Nepal’s Internal Politics – The Big Picture – RSTV IAS UPSC

  • IASbaba
  • July 9, 2020
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The Big Picture- RSTV, UPSC Articles
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Nepal’s Internal Politics


TOPIC: General Studies 2

  • India and its neighbours

In News: In the last week of April, Nepal’s ruling Nepal Communist Party suffered a serious internal rift as rival factions within the party threatened to unseat Prime Minister K. P. Sharma Oli. As the intra-party rift escalated, the Chinese Ambassador to Nepal held a series of meetings with top party leaders. According to local media reports, the Chinese ambassador requested that ruling party leaders maintain unity, and avoid a party split. The rival factions have since backtracked and have now put up a united front on the controversial new map. 

Nepal’s government had tabled a crucial Constitution Amendment bill to formalise the country’s new map which claims parts of India as its territory. The principal opposition party has extended its support to the government, but the Madheshi parties are non-committal. 

The Background – Internal Politics

When the two parties came together in an electoral alliance for the 2017 polls, no one had expected that they would go on to merge, given their fractious history. But the two top leaders managed to put aside their differences and agree to the merger, albeit on the condition that they would lead government for two-and-a-half years each. 

The two years of the Nepal Communist Party have been marked by a constant tussle between Oli and Dahal; while the former has attempted to run the party and government as he saw fit, Dahal has increasingly chafed at being sidelined. The problems in the party erupted all because Oli and Dahal failed to manage power sharing between them

After Oli continued to exercise power unilaterally both in government and the party bypassing Dahal, the latter forged a strong alliance with a number of Oli’s former party comrades—Madhav Nepal, Jhalanath Khanal and Bamdev Gautam. While the Nepal Communist Party had long remained steadfastly allied along former party lines, Nepal, Khanal and Gautam had all felt increasingly sidelined within the party, with Oli monopolising decision-making. They broke convention to ally with Dahal, prompting a near crisis in the party. Oli’s opponents called for his resignation as prime minister but the ever wily Oli managed to break the alliance and retain his position, although by a hair’s breadth.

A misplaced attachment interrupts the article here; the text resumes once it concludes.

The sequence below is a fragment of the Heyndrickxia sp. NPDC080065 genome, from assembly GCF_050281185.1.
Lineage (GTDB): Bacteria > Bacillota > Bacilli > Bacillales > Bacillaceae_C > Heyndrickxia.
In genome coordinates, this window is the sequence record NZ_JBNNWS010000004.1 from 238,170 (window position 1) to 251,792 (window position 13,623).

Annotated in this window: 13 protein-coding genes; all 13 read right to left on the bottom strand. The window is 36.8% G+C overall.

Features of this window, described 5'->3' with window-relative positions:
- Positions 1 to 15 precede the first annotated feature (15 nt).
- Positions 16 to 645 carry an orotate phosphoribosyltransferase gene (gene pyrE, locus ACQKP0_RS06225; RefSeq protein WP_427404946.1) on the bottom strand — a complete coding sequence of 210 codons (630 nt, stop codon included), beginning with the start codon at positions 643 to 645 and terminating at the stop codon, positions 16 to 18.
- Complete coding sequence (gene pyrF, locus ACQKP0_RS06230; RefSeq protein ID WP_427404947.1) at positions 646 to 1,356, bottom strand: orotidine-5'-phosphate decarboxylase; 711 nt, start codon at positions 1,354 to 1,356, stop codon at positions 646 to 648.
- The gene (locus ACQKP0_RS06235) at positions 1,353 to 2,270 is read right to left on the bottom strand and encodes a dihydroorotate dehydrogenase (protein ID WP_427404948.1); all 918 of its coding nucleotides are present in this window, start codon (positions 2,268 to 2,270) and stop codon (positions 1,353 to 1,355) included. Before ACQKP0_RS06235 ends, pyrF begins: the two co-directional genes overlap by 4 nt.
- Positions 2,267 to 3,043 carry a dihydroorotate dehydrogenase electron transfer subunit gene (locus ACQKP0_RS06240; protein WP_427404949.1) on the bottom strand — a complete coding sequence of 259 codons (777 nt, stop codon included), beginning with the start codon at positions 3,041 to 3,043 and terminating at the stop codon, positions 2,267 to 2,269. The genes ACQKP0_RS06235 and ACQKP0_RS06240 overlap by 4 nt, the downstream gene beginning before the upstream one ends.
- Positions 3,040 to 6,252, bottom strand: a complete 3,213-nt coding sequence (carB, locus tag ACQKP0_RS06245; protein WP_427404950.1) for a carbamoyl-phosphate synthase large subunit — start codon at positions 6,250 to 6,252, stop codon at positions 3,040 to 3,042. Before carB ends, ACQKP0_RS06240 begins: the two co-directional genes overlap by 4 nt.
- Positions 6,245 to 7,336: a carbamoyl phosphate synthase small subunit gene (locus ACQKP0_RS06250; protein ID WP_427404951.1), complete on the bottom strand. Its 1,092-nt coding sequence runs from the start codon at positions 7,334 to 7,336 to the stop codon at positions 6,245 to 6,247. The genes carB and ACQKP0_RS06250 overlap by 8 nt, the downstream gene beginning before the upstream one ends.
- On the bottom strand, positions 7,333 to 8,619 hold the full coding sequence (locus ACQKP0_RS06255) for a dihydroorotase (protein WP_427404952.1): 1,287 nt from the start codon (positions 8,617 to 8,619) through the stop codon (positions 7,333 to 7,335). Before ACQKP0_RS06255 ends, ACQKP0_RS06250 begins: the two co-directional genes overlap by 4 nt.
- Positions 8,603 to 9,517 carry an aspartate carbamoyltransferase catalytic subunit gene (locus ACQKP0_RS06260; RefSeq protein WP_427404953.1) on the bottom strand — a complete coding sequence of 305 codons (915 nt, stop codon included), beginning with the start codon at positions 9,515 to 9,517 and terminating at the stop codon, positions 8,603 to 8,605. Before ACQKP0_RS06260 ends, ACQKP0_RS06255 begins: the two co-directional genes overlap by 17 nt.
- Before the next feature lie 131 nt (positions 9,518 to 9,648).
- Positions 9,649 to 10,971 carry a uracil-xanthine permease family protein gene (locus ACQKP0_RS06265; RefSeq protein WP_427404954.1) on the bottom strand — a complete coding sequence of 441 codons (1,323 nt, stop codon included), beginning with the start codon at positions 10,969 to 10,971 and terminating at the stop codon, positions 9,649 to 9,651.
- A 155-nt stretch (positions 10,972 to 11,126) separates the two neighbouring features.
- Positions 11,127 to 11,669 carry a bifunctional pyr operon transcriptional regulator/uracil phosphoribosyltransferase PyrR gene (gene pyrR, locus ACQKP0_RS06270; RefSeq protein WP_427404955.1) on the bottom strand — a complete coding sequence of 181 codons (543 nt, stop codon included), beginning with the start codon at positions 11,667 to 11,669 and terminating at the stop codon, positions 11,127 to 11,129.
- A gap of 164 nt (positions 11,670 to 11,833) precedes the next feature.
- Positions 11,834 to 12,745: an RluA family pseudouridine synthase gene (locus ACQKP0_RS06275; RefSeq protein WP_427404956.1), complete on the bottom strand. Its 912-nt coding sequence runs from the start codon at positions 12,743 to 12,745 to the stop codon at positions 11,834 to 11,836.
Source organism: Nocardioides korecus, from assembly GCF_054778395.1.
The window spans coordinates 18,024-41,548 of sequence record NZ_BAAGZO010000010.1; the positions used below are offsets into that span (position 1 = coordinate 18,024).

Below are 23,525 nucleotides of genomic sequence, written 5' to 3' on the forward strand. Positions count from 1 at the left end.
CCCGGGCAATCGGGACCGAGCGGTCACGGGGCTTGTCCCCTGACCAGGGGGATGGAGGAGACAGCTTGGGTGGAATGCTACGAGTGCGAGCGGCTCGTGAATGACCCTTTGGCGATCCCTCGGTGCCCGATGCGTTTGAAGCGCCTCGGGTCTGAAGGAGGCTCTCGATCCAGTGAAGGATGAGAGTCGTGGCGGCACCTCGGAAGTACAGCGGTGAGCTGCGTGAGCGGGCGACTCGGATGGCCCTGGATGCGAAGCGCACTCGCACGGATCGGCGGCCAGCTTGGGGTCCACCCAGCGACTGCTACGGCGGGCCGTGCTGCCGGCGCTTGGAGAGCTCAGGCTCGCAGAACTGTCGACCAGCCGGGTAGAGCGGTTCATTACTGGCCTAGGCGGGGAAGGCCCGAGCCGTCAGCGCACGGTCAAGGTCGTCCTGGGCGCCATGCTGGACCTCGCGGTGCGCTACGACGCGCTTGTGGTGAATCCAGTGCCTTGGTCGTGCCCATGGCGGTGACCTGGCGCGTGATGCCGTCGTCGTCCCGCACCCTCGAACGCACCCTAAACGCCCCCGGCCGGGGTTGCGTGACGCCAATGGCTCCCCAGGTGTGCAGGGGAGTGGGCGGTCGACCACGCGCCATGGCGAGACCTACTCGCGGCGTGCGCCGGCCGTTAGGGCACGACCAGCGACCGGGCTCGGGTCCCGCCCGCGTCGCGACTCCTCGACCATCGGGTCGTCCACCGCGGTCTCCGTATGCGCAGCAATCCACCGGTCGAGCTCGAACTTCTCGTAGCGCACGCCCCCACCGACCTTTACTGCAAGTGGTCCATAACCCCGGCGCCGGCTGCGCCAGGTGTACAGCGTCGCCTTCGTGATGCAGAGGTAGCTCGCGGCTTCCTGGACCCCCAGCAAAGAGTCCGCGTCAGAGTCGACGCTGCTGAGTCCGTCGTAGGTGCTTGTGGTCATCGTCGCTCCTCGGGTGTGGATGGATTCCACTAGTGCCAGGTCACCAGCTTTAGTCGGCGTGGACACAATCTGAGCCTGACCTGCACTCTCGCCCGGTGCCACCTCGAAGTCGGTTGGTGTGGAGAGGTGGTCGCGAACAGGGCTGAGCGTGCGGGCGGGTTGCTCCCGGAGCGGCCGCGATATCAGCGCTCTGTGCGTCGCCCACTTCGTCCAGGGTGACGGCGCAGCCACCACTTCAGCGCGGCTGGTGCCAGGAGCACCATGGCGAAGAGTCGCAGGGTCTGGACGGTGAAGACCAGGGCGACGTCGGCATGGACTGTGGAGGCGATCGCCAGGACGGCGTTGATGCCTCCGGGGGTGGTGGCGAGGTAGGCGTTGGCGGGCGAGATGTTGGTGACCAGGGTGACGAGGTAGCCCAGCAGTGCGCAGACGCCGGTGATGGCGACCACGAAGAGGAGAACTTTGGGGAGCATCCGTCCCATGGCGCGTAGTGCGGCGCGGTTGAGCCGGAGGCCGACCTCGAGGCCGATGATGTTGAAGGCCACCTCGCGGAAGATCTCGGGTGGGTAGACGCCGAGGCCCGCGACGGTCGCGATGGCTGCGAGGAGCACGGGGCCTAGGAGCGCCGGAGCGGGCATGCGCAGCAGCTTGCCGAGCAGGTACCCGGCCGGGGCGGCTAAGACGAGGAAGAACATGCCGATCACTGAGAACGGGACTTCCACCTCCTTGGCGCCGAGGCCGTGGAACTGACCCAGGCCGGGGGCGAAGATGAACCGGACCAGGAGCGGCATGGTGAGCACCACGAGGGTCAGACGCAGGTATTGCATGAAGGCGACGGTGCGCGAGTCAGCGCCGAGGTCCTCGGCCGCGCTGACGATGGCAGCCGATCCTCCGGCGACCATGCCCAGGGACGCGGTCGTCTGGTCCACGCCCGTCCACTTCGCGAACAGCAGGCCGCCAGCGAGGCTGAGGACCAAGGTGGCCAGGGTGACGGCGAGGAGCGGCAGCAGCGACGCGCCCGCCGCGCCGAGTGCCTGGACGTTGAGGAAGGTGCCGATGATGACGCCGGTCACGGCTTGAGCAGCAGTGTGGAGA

This latest crisis was sorted out by the hectic movement of second-rung leaders, and it is they who need to be included in the decision-making circle.

Faulty Foundation behind the Merger

The problems in the party will remain as long as decision-making in the party remains the province of a few select leaders and ignores influential second-rung leaders like Shankar Pokhrel, Prithvi Subba Gurung, Barshaman Pun, Ghanashyam Bhusal and Janardan Sharma. But there are those who believe that the foundation of the party’s merger itself was faulty, as the union was not driven by ideology but was simply a move to gain state power.

A communist force of the Nepal Communist Party’s size and strength could’ve maintained unity by enacting progressive policies that the constituent parties had committed to in their election manifestos. But none of the policies were ever implemented, showing that ideology was never the unifying factor. Party leaders were influenced by mediators and mafia groups who helped them stay in power. The budget for agriculture was slashed to Rs40 billion from Rs90 billion.

Amidst the Covid-19 pandemic, ruling party shenanigans have already earned it much criticism for not focusing on the crisis at hand and instead getting bogged in internal politics. Analysts fear the same thing could happen with the ongoing border dispute with India over Lipulekh.


This shows that all along, the top leadership of the party has remained inward-looking, too focussed on its own internal power dynamics to even think about the people at large. Today, only two things can save them – Proper handling of the coronavirus crisis and the border dispute!

Read: The Border Dispute

Connecting the Dots:

  1. Does this crisis reflect a failure of India’s Neighbourhood First policy? Why has India not yet taken the initiative to defuse tensions and begin a diplomatic dialogue? Discuss.
  2. The role of India in Nepal’s political transition from monarchy to constitutional democracy has affected relations between the two countries. How? Discuss.
  3. Unity prompted by a desire to capture state power will collapse any time one feels that the possibility of power is over. Discuss.

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